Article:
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Article: Landslide susceptibility mapping based on Support Vector Machine: A case study on natural slopes of Hong Kong, China

TitleLandslide susceptibility mapping based on Support Vector Machine: A case study on natural slopes of Hong Kong, China
Authors
KeywordsHong Kong
Landslide Susceptibility Mapping
Logistic Regression Method
One-Class Sample
Support Vector Machine (Svm)
Two-Class Sample
Issue Date2008
PublisherElsevier BV. The Journal's web site is located at http://www.elsevier.com/locate/geomorph
Citation
Geomorphology, 2008, v. 101 n. 4, p. 572-582 How to Cite?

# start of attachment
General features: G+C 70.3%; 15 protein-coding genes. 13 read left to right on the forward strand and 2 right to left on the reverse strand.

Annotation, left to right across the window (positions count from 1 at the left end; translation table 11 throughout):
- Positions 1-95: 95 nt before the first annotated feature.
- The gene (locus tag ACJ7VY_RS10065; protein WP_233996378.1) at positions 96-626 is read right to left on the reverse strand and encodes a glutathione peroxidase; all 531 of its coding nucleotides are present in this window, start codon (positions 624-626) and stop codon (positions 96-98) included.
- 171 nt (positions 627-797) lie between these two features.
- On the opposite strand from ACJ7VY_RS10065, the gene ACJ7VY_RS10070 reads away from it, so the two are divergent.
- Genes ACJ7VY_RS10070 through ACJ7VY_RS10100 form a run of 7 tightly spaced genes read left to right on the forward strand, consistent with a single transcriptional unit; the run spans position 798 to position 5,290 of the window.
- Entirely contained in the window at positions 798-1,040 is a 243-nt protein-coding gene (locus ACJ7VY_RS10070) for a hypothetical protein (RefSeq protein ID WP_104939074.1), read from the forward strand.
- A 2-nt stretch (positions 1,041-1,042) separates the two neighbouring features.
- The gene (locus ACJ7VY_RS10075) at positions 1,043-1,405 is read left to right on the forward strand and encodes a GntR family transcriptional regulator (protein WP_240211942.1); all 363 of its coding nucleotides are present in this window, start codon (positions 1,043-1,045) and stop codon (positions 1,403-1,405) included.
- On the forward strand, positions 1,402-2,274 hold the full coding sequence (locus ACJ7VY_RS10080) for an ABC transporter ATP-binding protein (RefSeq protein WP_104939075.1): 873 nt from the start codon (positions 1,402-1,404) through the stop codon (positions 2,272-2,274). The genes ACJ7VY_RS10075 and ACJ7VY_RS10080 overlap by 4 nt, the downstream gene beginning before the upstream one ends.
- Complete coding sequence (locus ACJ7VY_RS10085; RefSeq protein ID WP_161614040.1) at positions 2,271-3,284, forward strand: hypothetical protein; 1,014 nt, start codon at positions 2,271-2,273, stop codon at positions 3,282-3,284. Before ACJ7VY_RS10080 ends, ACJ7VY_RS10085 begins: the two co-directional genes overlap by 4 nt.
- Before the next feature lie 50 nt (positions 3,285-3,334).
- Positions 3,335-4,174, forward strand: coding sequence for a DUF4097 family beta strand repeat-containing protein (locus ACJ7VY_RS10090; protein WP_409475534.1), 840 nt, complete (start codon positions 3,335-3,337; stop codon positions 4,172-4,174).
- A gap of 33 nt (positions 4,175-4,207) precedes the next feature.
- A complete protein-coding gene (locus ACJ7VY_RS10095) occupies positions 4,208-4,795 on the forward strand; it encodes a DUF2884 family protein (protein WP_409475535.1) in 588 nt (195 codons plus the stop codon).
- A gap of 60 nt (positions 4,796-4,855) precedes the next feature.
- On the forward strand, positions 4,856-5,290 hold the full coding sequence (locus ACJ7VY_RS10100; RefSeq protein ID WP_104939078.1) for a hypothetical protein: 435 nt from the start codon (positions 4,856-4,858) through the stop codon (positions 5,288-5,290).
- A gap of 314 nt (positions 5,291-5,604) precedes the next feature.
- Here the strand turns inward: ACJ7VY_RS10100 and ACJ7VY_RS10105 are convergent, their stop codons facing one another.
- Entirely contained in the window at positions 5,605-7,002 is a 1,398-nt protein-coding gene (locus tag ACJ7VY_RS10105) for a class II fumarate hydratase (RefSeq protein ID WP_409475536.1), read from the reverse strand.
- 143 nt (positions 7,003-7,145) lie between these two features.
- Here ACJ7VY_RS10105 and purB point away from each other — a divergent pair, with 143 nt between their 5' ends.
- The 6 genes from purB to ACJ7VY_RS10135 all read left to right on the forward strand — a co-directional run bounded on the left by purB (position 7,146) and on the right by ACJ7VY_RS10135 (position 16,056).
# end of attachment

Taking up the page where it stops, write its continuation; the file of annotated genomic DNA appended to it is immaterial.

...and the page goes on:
AbstractThe Support Vector Machine (SVM) is an increasingly popular learning procedure based on statistical learning theory, and involves a training phase in which the model is trained by a training dataset of associated input and target output values. The trained model is then used to evaluate a separate set of testing data. There are two main ideas underlying the SVM for discriminant-type problems. The first is an optimum linear separating hyperplane that separates the data patterns. The second is the use of kernel functions to convert the original non-linear data patterns into the format that is linearly separable in a high-dimensional feature space. In this paper, an overview of the SVM, both one-class and two-class SVM methods, is first presented followed by its use in landslide susceptibility mapping. A study area was selected from the natural terrain of Hong Kong, and slope angle, slope aspect, elevation, profile curvature of slope, lithology, vegetation cover and topographic wetness index (TWI) were used as environmental parameters which influence the occurrence of landslides. One-class and two-class SVM models were trained and then used to map landslide susceptibility respectively. The resulting susceptibility maps obtained by the methods were compared to that obtained by the logistic regression (LR) method. It is concluded that two-class SVM possesses better prediction efficiency than logistic regression and one-class SVM. However, one-class SVM, which only requires failed cases, has an advantage over the other two methods as only "failed" case information is usually available in landslide susceptibility mapping. © 2008 Elsevier B.V. All rights reserved.